Honey Chocolate Mousse

IMG_2076

A quick and simple recipe was on my agenda last week after being asked to bring along a dessert for a day trip on a friend’s boat to Rottnest Island.  I wanted to make something that would be easy to transport, keep chilled, and easy to eat on a boat.

Jamie Oliver came to the rescue with his very yummy  and very easy chocolate mousse recipe. I think adding honey makes all the difference in this mousse, and I used a lovely honey from the south of WA (Denmark region). I also changed the liqueur to Disaronna which happens to be my very favourite liqueur  in desserts. The combination of the almond liqueur and honey is divine.

honey pic

I put the chocolate  mousse into little paper cups and away we went. They were greatly appreciated after our lunch, bubbles and swim.

 

 

Ingredients – Serves 4

225g/8oz good quality dark chocolate, bashed up!

70g/2 1/2oz butter, cut into pieces

350ml/12floz double cream

2 large eggs

1 tablespoon Amaretto (I used Disaronno, almond liqueur)

2 tablespoons good honey, honey

 

Method

  1. In a bowl over some gently simmering water, slowly melt the chocolate and butter together then remove from the heat.
  2. In a separate bowl, semi-whip the cream (until soft peaks; not too stiff)
  3. In a third bowl, whisk the eggs and honey until light and fluffy – then fold in the Amaretto, melted chocolate mixture and cream – gently, so you don’t lose too much air.
  4. Pour into some wine glasses or serving dishes and leave to chill for at least an hour before serving. (I took these out of the fridge about 5 – 10 mins before serving)
  5. Happy Cooking :}
  6. ……and, they are light enough to even have a swim afterwards!
Parker Point, Rottnest Island
Parker Point, Rottnest Island

 

 

Chocolate Listeni/ˈɒklət/ is a typically sweet, usually brown, food preparation of Theobroma cacao seeds, roasted and ground, often flavored, as with vanilla. It is made in the form of a liquid, paste, or in a block, or used as a flavoring ingredient in other foods. Cacao has been cultivated by many cultures for at least three millennia in Mesoamerica. The earliest evidence of use traces to the Mokaya (Mexicoand Guatemala), with evidence of chocolate beverages dating back to 1900 BC.[1] In fact, the majority of Mesoamerican people made chocolate beverages, including the Maya andAztecs,[2] who made it into a beverage known as xocolātl [ʃoˈkolaːt͡ɬ], a Nahuatl word meaning “bitter water”. The seeds of the cacao tree have an intense bitter taste and must be fermented to develop the flavor.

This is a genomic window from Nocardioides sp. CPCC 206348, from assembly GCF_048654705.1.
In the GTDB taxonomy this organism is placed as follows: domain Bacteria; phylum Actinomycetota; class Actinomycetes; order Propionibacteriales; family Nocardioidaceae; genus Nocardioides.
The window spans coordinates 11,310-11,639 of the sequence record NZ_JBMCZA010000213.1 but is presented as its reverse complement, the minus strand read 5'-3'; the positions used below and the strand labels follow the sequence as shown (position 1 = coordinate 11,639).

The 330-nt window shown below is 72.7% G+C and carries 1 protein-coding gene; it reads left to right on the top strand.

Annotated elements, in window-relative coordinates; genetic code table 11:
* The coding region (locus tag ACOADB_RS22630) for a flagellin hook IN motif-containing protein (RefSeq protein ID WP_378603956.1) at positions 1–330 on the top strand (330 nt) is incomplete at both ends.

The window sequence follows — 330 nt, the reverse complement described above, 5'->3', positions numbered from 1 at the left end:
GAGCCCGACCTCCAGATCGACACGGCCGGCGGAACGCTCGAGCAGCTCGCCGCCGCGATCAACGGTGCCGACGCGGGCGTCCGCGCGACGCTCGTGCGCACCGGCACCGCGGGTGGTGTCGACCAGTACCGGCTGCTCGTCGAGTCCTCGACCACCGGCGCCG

After fermentation, the beans are dried, cleaned, and roasted. The shell is removed to produce cacao nibs, which are then ground to cocoa mass, pure chocolate in rough form. Because the cocoa mass is usually liquefied before being molded with or without other ingredients, it is called chocolate liquor. The liquor also may be processed into two components: cocoa solids and cocoa butter. Unsweetened baking chocolate (bitter chocolate) contains primarily cocoa solids and cocoa butter in varying proportions. Much of the chocolate consumed today is in the form of sweet chocolate, a combination of cocoa solids, cocoa butter or other fat, and sugar. Milk chocolate is sweet chocolate that additionally contains milk powder or condensed milk. White chocolate contains cocoa butter, sugar, and milk, but no cocoa solids.

Cocoa solids are a source of flavonoids[3] and alkaloids, such as theobromine, phenethylamineand caffeine.[4]

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